The most important goal is to secure the application as quickly as possible. After that, I can take a closer look at the potential impact.

Irrespective of the approach I choose to address the problem, for severe issues that I can't readily dismiss as false positives and that could have led to data or secrets being compromised, like remote code execution (RCE), there are a few additional key steps I take:

⚠️ Suggestion to fellow developers: Never attempt to conceal an exploitable vulnerability in your application if user data may have been compromised. Not only is this illegal in many jurisdictions, but it can also irreparably damage your reputation once exposed. Transparency is key, users and customers will value it. Trust me, it's highly likely that someone will eventually uncover it anyway.

  1. If there's even a small chance that the vulnerability could have been exploited to gain access to or internal infrastructure secrets, I promptly rotate any potentially compromised secrets. This is precisely why it's essential to keep track of all your secrets and be prepared to rotate them quickly if necessary.

  2. In cases where user data might have been compromised, the investigation becomes considerably more intricate. Even if there's the slightest possibility of compromise, I must inform users, reassure them that all requisite measures are being taken, and provide guidance on any necessary actions on their part. Such conversations are challenging, and it's critical to handle them with care to avoid missteps.

Having said that, I'm also careful not to cause unnecessary concern for my users if the issue turns out to be a false positive. This kind of panic can burden users with unnecessary tasks like password changes, secret rotations, and notifying their own users. Confirming a vulnerability's potential exploitability isn't enough, it's equally important to determine if any actual exploitation occurred. Extensive logging is invaluable here. When done right, logs can reveal past malicious activity. In my post on "Privacy-friendly usage analytics and monitoring", I mentioned that I use the Elastic Stack for monitoring, log collection, and analysis — it's a big help for this task.

ℹ️ NOTE: has only a handful of early users, collects minimal personally identifiable information (PII), and the likelihood of active exploitation is low due to limited incentives for experienced researchers or adversaries to invest in it. Given this, and since is currently in a free beta, I retain logs for just the last 60 days to maintain a reasonable timeframe and avoid costly log storage. Always Be Pragmatic!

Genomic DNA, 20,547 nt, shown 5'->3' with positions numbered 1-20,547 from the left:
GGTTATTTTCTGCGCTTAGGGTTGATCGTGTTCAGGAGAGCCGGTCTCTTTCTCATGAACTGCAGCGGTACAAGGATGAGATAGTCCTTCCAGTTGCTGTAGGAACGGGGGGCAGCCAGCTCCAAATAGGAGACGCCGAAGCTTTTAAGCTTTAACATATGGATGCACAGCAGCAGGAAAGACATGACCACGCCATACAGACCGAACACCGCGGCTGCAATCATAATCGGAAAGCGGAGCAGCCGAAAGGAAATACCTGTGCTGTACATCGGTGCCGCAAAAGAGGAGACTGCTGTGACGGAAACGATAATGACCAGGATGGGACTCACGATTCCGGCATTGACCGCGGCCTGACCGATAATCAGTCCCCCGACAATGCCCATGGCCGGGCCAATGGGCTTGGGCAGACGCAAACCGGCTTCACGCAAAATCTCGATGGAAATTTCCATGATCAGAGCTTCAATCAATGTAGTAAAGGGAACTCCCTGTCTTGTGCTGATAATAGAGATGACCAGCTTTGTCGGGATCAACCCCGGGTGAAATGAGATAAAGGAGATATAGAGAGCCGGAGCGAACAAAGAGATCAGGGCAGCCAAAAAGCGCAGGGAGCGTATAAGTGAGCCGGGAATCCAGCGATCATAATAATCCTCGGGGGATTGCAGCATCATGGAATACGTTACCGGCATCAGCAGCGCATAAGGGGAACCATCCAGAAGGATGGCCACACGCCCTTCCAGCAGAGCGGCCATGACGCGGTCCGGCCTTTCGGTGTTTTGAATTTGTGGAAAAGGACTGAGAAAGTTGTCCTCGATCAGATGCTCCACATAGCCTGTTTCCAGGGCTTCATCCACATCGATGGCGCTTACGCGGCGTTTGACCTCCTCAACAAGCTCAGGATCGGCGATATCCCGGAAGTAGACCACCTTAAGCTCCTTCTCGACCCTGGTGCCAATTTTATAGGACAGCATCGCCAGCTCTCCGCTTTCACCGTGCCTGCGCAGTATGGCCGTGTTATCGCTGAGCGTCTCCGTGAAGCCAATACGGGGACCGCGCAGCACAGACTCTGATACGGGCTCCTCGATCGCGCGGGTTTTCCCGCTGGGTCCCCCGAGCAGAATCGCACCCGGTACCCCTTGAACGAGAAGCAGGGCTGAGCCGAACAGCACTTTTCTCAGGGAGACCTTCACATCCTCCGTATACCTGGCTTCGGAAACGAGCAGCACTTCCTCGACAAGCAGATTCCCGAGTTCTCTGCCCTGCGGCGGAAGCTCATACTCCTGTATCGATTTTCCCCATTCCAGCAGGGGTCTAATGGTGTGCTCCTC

Even if I'm entirely certain that user data wasn't compromised, I'll probably still send a "just for your information" post-mortem email to users. These emails aren't obligatory security notifications, so they don't pressure me. They offer a chance to engage with users, educate them, and strengthen mutual trust.

Alright, as you can see, depending on the severity, the true positives can end up being quite costly even for small applications like This shouldn't be too surprising since security problems, even in small apps, can result in significant damage. However, the cost of false positives is significantly lower:

  • Smaller applications typically have less code and fewer use cases to analyze for confirming false positives.
  • These apps usually follow a single deployment model (like only SaaS), which can make it more practical and cost-effective to address potential vulnerabilities before or even instead confirming whether they are false positives.
  • Smaller applications often involve smaller teams or even individual developers, leading to simpler and more efficient security processes with less communication overhead.

Security issues in larger applications, on the other hand, are a whole different story, and I'll be diving into that in the second part of this post!

That wraps up today's post, thanks for taking the time to read it!